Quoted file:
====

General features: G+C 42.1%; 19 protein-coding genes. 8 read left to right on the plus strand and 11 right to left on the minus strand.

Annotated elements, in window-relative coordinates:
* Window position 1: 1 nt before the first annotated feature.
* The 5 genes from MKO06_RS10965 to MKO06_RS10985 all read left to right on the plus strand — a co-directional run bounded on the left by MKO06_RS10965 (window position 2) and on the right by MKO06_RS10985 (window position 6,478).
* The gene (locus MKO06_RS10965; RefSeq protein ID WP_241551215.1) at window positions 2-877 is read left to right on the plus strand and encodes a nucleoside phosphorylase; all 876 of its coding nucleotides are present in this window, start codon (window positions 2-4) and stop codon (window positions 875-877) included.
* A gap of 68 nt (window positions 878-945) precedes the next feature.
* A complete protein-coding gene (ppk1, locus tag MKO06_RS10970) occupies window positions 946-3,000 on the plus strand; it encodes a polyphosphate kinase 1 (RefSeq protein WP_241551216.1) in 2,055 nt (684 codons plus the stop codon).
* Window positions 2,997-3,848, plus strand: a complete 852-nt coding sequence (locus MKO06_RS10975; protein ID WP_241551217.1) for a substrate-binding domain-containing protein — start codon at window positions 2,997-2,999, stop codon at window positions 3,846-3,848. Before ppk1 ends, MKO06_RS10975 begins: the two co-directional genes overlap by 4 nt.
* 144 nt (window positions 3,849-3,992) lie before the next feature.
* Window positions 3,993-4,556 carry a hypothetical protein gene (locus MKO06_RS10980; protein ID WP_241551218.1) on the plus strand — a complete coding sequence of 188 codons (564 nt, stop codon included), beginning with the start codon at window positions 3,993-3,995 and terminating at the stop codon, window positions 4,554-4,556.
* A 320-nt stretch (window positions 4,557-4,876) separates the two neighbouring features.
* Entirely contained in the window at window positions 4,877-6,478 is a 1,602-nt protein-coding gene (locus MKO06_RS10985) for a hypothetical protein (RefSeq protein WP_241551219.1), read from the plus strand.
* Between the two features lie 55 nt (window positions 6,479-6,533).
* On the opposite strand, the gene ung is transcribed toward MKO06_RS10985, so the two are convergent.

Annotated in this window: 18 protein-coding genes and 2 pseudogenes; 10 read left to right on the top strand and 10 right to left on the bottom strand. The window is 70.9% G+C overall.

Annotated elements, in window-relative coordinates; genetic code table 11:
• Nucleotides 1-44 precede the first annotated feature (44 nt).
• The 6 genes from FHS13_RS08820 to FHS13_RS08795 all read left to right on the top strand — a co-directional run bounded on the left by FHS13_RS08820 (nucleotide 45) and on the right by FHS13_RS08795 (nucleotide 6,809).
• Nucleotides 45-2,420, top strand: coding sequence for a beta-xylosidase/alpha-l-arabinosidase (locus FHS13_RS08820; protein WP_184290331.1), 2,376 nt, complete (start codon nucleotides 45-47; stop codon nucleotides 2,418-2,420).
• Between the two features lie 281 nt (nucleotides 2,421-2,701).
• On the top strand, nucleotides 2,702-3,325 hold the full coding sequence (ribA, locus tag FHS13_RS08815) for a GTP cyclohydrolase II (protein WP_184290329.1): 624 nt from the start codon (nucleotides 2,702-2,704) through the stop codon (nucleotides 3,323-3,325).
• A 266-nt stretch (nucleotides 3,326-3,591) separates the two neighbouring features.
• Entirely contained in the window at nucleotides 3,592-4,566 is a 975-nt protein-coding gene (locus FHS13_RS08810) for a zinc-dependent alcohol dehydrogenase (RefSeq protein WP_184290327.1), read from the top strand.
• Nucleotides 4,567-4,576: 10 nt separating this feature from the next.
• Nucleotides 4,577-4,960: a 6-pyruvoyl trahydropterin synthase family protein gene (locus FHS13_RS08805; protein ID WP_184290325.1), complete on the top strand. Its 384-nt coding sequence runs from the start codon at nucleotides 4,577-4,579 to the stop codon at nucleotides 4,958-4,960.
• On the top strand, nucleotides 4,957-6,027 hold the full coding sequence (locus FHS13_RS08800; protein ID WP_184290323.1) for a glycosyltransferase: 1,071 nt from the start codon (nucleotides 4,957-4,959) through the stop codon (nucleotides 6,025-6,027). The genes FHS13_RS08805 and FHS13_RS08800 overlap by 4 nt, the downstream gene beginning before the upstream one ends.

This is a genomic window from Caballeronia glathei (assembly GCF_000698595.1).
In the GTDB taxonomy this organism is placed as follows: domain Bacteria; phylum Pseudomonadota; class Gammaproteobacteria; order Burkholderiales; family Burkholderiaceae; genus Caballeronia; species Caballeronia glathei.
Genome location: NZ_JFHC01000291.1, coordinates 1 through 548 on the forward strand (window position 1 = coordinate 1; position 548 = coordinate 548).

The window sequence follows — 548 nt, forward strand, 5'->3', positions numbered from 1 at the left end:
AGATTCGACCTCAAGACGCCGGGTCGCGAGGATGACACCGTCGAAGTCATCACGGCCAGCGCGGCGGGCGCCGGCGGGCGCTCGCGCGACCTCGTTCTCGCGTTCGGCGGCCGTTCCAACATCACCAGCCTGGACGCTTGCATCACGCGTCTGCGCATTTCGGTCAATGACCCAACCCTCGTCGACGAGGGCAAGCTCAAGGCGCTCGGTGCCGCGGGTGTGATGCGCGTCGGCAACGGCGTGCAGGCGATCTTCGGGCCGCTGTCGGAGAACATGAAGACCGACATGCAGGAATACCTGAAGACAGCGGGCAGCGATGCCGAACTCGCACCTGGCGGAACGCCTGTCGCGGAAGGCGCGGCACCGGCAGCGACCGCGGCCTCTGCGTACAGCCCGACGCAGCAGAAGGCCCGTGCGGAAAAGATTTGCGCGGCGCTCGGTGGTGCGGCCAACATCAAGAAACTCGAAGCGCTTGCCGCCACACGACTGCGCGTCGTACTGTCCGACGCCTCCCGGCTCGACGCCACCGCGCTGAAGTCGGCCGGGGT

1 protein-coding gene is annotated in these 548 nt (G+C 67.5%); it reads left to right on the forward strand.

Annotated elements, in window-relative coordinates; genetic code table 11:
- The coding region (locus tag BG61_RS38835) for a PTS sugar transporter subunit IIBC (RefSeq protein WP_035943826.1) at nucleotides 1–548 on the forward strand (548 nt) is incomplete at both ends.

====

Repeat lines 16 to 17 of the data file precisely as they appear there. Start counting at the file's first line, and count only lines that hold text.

Annotated elements, in window-relative coordinates; genetic code table 11:
• Nucleotides 1-44 precede the first annotated feature (44 nt).